OSI, a stockholder of Encelium, agreed to purchase the remaining capital stock of Encelium not held by OSI pursuant to a stock purchase agreement executed on the last day of the third quarter of 2011. The $47 million purchase price was agreed based on Encelium’s forecasted sales of $4 million for the third quarter of 2011, as well as Sellers’ representations concerning Encelium’s financial condition, operating results, income, revenue and expenses. Following the closing of the transaction in October 2011, OSI learned that Encelium’s third quarter results were approximately half of its forecast and alleged that Encelium and the Sellers knew about these sales results, but failed to disclose them at closing in violation of a provision in the agreement requiring them to disclose facts that amount to an MAE. OSI also alleged other misconduct by Encelium and the Sellers, including, among other things, that they had manipulated Encelium’s second quarter results to make its business appear more profitable.

In considering the Sellers’ motion to dismiss OSI’s contract and tort-based claims, the court held that:


Runaway MAC Carve-outs

The following post comes to us from Neil Whoriskey, partner focusing on mergers and acquisitions at Cleary Gottlieb Steen & Hamilton LLP. This post is based on a Cleary Gottlieb memorandum by Mr. Whoriskey.

The definition of “material adverse change” plays a critical role in public company merger agreements, effectively defining the situations in which a buyer may walk away from the transaction. There is significant case law defining what is (or, much more commonly, what is not) a material adverse change, but the case law only serves to interpret the agreed definitions. The agreed definitions, in turn, are typically very vague in defining what is a material adverse change (leaving lots of scope for judges), but explicit in listing the types of changes that may not be considered in evaluating whether a material adverse change has occurred. The use of these carve-outs to limit what may be considered a material adverse change has expanded significantly in recent years — arguably to a point where it may make sense for the pendulum to start to swing back.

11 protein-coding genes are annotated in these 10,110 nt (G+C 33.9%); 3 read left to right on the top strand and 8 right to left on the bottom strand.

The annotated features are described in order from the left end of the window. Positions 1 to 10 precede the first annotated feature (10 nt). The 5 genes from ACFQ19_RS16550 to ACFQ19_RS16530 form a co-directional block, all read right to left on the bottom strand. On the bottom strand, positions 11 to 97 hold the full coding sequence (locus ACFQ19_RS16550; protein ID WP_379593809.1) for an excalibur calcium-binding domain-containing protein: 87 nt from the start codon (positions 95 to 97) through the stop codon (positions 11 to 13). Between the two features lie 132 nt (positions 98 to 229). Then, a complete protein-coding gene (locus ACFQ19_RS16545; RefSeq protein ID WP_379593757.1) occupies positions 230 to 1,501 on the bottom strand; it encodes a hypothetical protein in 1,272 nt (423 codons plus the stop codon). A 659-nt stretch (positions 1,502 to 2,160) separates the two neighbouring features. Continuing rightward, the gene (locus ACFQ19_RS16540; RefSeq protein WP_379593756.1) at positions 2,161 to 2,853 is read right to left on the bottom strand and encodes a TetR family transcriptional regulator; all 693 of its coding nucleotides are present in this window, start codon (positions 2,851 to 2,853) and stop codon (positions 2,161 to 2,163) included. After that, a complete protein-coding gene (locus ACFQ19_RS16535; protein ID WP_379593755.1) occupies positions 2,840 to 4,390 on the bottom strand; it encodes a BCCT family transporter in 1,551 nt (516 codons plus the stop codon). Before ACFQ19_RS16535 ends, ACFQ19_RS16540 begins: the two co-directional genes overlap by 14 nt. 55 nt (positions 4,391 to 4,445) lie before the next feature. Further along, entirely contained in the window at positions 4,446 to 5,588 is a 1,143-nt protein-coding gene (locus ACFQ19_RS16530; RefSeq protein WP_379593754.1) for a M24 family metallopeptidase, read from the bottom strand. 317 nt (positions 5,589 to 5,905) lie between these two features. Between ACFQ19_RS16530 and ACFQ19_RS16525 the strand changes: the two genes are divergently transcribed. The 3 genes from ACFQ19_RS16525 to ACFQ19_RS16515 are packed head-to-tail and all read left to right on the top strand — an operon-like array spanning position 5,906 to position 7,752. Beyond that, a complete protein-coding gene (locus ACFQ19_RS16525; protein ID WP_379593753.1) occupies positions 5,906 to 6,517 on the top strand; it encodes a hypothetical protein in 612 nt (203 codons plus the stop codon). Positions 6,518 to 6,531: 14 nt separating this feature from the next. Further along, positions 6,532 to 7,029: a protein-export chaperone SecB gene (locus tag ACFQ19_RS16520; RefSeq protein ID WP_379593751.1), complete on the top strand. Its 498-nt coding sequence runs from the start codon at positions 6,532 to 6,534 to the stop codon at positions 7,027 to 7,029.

It has been traditional for adverse effects attributable to changes in general economic conditions to be excluded in considering whether a material adverse effect has occurred, such that e.g., a loss of sales attributable to the great recession, no matter how severe, would not give buyer the right to terminate a merger agreement. This carve-out from the material adverse change definition can be grouped with others, such as carve-outs for downturns in the target industry, changes in law or accounting policies, acts of war, etc. — all of which shift to buyer the risks associated with the environment in which the target operates. What is notable is that over the last several years, not only has the percentage of deals that shift these “environmental” risks to buyer increased significantly, but MAC carve-outs that shift to buyer the risk of the deal, and (anecdotally at least) even the risk of running the business, have also increased markedly.